22. #22
    Cyburbian Michele Zone's avatar
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    Quote Originally posted by woodlands View post
    There's a lot of backlog for me to read.
    Have fun.

  23. #23
    Suspended Bad Email Address teshadoh's avatar
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    My worst experiences, maybe not worthy to be a 'horror story', has largely been on MARTA in Atlanta, where I typically rode regularly. Most of the notable cases have been due to the homeless or mentally ill. One example was at the Inman Park station, a station serving a largely middle class intown neighborhood: WARNING - this is a bit vulgar - a few feet away from me, a woman leaned forward with her back to the tracks, lifted up her skirt & urinated into the tracks. Otherwise, I've seen males urinate along a wall or even a popular Atlanta bum method, sitting on a garbage can & deficate.

    Otherwise, my most violent experience was in Chicago when an otherwise educated looking person found offense that I was standing with my back to him. So - he promptly made a civil rights event out of it.
    Pudding will not fill the emptiness inside me... but it will help.

  24. #24
    Cyburbian natski's avatar
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    Well most people have heard me rant about my escapades on the train inparticularly with reference to hot train guys- but i have had my fair share of horror stories- maybe not horror, but unpleasant ones.

    Ok i have had the pleasure of someone peeing on the station platform right next to me- who had cuts and was bleeding everywhere.

    I have been waiting for a train on a platform with a guy standing near me getting high from smelling spray paint fumes from a can in a plastic bag. He managed to get the paint on his face which was bright red and not flattering.

    There used to be a homeless guy on my train who would get on halfway into the journey and sit next to the female with the biggest boobs and spend the trip looking at her chest- or he would sit near the stairs and look up the girls skirts as they walked past- there were plenty of men on the train that wanted to bash that guy.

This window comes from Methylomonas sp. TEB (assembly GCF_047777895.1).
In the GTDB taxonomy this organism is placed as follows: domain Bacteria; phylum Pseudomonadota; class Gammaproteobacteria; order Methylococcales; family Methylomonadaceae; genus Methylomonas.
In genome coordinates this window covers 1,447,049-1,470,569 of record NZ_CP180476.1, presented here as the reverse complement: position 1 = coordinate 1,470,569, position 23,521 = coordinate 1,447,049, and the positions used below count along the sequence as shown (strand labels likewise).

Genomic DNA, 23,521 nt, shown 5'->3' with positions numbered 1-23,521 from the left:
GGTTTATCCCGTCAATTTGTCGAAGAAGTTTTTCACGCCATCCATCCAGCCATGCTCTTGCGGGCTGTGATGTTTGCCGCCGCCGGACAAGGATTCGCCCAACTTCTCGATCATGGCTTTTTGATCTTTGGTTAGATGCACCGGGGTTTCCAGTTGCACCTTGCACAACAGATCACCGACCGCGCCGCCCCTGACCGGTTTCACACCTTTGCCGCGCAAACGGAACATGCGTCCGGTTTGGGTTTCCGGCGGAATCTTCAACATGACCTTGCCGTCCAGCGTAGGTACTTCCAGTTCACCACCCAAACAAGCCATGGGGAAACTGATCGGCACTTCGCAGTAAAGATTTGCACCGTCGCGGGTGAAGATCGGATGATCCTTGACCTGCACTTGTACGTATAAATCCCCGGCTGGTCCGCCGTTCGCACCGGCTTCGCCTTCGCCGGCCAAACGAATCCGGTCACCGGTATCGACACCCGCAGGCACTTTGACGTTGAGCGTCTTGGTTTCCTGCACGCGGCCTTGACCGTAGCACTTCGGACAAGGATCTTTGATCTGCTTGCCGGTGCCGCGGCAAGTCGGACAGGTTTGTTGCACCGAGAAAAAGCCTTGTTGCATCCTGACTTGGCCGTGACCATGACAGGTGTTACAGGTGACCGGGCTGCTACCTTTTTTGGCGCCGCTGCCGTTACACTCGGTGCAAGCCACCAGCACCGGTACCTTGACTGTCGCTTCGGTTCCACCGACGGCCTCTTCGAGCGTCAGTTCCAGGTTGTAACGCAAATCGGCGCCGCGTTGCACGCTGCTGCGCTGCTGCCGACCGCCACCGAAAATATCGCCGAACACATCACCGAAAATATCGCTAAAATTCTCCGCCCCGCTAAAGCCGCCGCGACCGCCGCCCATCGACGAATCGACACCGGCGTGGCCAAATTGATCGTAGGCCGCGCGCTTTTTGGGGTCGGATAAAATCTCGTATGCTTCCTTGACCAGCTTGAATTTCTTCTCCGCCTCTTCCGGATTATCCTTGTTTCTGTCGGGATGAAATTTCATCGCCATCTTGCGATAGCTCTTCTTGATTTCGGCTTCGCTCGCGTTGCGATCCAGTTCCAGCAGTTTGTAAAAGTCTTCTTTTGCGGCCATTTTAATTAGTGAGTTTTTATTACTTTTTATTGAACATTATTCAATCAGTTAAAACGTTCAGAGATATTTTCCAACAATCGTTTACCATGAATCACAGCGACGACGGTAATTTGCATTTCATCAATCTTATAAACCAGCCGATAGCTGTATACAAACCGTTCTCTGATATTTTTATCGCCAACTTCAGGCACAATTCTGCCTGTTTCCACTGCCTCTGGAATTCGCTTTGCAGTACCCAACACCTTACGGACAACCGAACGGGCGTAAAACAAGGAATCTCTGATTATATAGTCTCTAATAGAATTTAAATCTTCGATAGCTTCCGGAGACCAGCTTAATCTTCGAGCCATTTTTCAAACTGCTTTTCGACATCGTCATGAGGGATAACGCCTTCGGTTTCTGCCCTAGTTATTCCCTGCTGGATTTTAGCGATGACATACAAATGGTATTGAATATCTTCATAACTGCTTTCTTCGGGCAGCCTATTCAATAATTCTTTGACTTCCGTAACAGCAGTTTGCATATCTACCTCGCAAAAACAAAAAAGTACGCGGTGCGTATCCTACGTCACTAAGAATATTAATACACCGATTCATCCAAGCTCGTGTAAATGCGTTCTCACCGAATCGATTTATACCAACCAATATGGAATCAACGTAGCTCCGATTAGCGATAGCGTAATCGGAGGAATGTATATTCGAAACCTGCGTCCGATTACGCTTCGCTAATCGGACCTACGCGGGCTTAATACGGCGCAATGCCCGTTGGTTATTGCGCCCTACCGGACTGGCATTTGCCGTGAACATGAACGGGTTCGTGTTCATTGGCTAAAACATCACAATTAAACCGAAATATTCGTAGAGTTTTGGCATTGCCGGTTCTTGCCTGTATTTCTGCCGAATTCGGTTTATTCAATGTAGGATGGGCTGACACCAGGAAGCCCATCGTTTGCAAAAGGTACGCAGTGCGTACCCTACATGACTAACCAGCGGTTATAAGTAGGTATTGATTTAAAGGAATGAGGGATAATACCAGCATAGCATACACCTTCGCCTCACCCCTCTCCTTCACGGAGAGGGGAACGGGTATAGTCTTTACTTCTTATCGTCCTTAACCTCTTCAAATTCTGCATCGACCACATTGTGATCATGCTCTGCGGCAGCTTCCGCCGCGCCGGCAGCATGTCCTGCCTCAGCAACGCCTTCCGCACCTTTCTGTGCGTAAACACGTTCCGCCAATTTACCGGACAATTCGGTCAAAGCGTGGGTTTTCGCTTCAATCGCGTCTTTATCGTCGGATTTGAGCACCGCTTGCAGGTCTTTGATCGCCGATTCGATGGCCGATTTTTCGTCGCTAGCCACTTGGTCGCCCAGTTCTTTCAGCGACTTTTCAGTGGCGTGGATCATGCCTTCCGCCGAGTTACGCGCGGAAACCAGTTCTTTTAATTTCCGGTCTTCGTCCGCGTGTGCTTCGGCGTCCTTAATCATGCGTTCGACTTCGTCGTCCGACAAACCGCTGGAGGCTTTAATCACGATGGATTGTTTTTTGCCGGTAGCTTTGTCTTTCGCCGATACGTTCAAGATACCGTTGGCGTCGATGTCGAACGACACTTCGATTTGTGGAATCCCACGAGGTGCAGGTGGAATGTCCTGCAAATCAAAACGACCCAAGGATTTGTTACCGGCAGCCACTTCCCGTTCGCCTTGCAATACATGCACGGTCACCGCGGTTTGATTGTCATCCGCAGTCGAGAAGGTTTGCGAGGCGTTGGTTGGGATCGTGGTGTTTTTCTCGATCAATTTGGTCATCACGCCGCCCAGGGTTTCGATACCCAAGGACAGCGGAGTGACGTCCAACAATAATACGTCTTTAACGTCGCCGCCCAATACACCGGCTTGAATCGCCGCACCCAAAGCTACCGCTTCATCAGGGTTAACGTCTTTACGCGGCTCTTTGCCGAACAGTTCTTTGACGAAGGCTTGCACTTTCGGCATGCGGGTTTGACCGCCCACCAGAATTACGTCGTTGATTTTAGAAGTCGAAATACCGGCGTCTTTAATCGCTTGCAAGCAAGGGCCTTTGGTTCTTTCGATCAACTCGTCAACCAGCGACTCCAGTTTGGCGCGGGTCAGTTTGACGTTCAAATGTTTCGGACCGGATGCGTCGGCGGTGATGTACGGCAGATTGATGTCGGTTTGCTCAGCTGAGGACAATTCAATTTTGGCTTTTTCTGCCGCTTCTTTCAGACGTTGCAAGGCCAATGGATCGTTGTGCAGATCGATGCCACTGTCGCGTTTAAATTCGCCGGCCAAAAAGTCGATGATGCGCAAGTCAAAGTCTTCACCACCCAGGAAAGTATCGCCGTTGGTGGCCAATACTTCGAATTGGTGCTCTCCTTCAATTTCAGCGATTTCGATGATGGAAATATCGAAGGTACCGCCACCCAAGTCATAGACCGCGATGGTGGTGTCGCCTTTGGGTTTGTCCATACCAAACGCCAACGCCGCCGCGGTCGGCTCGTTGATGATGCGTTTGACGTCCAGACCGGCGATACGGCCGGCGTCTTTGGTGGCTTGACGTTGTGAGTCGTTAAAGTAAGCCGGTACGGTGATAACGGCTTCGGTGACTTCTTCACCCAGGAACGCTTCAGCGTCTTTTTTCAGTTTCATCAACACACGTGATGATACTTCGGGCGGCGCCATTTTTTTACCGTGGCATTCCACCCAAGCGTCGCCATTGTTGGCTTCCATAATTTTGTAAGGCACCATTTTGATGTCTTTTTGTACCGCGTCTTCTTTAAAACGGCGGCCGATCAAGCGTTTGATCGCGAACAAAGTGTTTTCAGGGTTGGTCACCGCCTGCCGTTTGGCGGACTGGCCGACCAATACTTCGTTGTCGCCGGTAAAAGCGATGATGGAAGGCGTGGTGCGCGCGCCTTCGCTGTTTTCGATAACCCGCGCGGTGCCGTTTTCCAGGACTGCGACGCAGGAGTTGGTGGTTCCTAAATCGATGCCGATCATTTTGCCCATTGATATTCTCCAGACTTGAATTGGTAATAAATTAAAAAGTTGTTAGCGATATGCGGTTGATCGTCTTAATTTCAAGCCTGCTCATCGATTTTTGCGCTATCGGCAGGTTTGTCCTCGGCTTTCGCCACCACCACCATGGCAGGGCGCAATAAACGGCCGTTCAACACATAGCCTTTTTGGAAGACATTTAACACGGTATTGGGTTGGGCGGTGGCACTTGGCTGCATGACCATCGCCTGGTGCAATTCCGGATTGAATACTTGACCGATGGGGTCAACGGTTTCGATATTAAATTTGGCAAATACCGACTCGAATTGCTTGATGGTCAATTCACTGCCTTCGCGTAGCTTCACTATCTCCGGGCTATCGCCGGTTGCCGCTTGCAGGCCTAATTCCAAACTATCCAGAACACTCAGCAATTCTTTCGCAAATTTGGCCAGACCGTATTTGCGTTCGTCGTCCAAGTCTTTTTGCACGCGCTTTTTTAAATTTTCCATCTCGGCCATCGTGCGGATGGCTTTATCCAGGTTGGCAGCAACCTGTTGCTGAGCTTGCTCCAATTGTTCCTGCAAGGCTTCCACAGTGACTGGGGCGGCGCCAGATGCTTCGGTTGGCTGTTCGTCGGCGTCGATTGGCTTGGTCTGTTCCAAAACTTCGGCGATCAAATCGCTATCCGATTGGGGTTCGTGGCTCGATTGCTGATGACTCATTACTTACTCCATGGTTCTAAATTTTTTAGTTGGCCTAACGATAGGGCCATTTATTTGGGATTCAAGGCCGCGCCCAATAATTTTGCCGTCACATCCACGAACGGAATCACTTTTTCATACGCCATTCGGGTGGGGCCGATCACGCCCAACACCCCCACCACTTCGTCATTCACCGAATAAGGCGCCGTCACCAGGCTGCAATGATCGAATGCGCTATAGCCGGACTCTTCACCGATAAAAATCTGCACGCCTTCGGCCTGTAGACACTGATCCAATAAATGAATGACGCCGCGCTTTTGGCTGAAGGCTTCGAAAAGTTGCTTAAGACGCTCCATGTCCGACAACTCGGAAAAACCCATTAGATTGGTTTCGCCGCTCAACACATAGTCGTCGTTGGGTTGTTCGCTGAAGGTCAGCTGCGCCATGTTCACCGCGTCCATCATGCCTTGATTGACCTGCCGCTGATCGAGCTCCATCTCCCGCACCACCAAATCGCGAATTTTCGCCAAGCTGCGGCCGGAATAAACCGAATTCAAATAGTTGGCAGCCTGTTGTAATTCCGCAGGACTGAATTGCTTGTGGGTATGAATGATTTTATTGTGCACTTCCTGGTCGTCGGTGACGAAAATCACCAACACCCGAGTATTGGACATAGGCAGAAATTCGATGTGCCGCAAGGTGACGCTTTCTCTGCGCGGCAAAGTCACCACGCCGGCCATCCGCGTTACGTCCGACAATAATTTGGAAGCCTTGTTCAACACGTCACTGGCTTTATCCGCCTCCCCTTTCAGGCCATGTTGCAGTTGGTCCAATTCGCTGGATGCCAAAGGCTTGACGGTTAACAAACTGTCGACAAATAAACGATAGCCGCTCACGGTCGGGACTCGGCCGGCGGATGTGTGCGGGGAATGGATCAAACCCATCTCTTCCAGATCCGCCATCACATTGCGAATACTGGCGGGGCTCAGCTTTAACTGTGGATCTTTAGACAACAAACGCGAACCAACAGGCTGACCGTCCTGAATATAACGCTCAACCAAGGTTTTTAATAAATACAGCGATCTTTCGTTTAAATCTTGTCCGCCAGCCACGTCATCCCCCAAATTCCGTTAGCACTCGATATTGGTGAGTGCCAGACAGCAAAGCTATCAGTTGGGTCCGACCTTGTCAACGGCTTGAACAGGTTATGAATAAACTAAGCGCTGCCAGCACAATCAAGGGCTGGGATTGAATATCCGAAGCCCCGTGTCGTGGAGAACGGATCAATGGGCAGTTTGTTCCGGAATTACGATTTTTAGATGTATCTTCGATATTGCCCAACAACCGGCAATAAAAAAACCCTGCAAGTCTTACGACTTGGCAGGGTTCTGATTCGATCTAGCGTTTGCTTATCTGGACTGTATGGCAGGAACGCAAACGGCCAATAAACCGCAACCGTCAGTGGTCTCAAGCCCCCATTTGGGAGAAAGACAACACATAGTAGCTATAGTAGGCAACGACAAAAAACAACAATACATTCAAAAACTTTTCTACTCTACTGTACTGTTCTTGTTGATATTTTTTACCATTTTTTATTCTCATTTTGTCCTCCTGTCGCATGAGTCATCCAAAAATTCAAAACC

I have had the pleasure of listening to some guy talking to his regular prostitute on the train. Then he started talking to a male friend of his telling him he should hire a prostitute. That was a pleasant conversation.

    The worst thing i have seen is a father trying to get onto the train with two children- one in a pram, one holding his hand. As he got onto the train with the pram, the guards were not looking properly and they shut the doors before he could get the other child on. What made it real bad was that the train just sat on the platform with the doors shut- the guy was bashing the doors down trying to get help but no one could help him. The horror look on the guys face was a killer as the train pulled away. A lady took the stranded child to the stationmasters office and the guy caught the train back and picked the child up. I hope the guy learnt how to put the children on the train properly- still not a nice thing to witness.
    "Have you ever wondered if there was more to life, other than being really, really, ridiculously good looking?" Zoolander

  25. #25
    Cyburbian DetroitPlanner's avatar
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    Quote Originally posted by natski View post
    Ok i have had the pleasure of someone peeing on the station platform right next to me- who had cuts and was bleeding everywhere.

    I have been waiting for a train on a platform with a guy standing near me getting high from smelling spray paint fumes from a can in a plastic bag. He managed to get the paint on his face which was bright red and not flattering.

    There used to be a homeless guy on my train who would get on halfway into the journey and sit next to the female with the biggest boobs and spend the trip looking at her chest- or he would sit near the stairs and look up the girls skirts as they walked past- there were plenty of men on the train that wanted to bash that guy.
    I'm confused which one of these three winners was HTG?
    We hope for better things; it will arise from the ashes - Fr Gabriel Richard 1805